Ernestina’s Masts Are UP!

May 31, 2013 dawned clear and calm.  The crane from N.C. Hudon arrived at 9 am and the crew was ready.   Ernestina was ready too!

Ernestina is ready to have her masts stepped.

Coins all set in the fore step

Placing the coins in the step is an important tradition. Read More …

DCR carpenter Manny Silva documenting the coins in the main step

The main mast rig is all sorted out

The new mast was rigged and rest of the rig was repaired and serviced with matching funds from DCR’s Partnership Program.  Shipwright Leon Poindexter and his crew worked on the project for nearly two months.

The strapping is in place on the fore mast.

The fore mast is off the blocking

The forklift supports the foot of the mast as the crane lifts

The new fore mast is lowered to Ernestina. From a life in the forests of the Olympic Peninsula of WA to Massachusetts Official Tall Ship!

This new foremast was donated to the Schooner Ernestina Commission by Schooner Ernestina-Morrissey Association, Inc.

Lining up the foot of the mast with the step. You can see the mortise that will match up with the tenon in the step.

The fore mast is through the deck, next through the table and fo'c'sle sole and into the step

far left Marty holds the jib stay which has to be walked forward clear of the rest of the rig.

sorting out the shrouds and lanyards

getting started on the starboard shrouds, the shrouds must be secured on the foremast before the main mast is lowered in

These three-holed blocks are called deadeyes because the position of the three holes resemble the eye and nose sockets of a skull.

The lanyards are threaded through the deadeyes and made fast. The tightness of the shrouds can be adjusted with this system of rigging.

Reeving the starboard foremast lanyards

Need to add reeve to your vocabulary?  Thomas Liddell Ainsley can tell you all about it in his 1871 book on seamanship.

Mast wedges going in

Foremast's in the step! Those coins aren't going anywhere now, the crane measured the mast and rig at 7500 pounds!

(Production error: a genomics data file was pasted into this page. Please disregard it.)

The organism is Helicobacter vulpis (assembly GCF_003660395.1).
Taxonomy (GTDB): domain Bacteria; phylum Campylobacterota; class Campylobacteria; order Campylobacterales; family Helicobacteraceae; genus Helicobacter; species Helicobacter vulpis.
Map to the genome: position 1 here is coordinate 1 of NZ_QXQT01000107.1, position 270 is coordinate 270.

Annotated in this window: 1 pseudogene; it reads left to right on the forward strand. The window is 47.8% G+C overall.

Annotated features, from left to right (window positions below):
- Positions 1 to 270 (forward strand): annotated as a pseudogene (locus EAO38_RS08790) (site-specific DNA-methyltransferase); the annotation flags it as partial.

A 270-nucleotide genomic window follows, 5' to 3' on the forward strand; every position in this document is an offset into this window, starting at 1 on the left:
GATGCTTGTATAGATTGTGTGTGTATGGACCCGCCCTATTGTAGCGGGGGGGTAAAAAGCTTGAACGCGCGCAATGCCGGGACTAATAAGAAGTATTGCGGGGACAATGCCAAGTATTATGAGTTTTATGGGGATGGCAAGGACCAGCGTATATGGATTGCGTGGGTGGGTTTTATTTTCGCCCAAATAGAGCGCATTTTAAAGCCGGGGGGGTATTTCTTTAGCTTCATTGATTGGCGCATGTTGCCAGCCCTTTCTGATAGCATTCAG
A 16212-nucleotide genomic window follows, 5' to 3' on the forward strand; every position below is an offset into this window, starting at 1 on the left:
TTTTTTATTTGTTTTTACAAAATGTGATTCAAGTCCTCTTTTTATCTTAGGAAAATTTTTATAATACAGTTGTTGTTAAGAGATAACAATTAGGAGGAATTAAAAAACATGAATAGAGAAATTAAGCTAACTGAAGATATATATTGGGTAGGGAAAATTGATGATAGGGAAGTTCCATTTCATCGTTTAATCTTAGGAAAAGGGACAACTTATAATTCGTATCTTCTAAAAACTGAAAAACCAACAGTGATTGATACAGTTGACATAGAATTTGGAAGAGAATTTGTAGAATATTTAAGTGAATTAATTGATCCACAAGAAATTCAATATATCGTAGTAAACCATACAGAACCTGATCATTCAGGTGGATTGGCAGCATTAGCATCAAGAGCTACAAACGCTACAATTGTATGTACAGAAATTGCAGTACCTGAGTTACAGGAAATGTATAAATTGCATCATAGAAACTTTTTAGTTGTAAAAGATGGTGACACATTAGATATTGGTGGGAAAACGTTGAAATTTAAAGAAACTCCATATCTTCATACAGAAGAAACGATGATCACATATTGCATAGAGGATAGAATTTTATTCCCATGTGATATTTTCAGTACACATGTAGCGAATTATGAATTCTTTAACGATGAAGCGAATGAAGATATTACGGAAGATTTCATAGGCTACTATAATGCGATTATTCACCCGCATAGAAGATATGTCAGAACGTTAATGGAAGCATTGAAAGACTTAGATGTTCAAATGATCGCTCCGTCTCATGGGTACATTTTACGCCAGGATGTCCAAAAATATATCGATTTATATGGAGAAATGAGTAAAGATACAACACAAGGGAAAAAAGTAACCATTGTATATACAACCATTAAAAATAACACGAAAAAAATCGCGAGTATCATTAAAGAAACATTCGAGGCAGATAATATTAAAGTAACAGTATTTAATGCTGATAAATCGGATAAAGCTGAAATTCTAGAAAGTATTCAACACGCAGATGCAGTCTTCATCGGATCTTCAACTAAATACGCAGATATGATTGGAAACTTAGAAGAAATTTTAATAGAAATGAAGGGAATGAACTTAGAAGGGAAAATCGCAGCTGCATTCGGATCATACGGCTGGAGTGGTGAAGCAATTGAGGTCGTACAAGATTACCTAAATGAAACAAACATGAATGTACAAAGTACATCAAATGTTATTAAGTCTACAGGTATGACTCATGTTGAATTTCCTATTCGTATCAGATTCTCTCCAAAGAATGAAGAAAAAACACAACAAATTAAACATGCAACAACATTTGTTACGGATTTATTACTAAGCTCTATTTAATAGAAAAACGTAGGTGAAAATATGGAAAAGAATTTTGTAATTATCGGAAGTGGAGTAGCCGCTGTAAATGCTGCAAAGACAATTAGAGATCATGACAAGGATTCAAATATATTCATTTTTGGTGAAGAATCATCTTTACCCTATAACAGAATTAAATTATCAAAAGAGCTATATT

Rigging the Forestay to the Gammon Iron.

Steve and Willi taking the jib stay out to the end of the bowsprit

The main mast is off the blocks, up she goes.

As the crane lifts the top of the mast the forklift drives forward to assure that the foot of the mast doesn't drag along the pier

making sure the shrouds and lanyards are clear of the blocking

The shrouds were swinging along with the mast

The crane operator did an amazing job, the mast weighs several tons.

The crane swings the main mast to line up with the step as the crew guides it.

main mast coming down into mast step

Fred and Marty freeing the lanyard coils

the shrouds hold the masts in place athwartships

Reeving and tightening

The lanyards through the dead eyes secure and tighten the shrouds. When the job is done there will be a total of 18 strands of line which gives the rig a strong fastening.

main mast

main mast in the step

placing the wedges for the main mast

Marty tightening the port side main mast lanyards

the geometry of raising the rig, main mast, crane and foremast, beautiful!

Steve and Willi working on the fore stay

there is still work to do, rigging the spring stay and the head stays and more, but the crane is done and getting ready to leave

later that day ... still some tuning to do but Ernestina looks great with her masts in place

Later that weekend a great photo from Tiny Tavares

The masts were stepped May 31 on a perfect day.  It took less than 3 hours of crane work but there are still adjustments to make as the masts and rig settle into place.

It sure is GREAT to see those spars reach into the sky again!

Thank you everyone involved.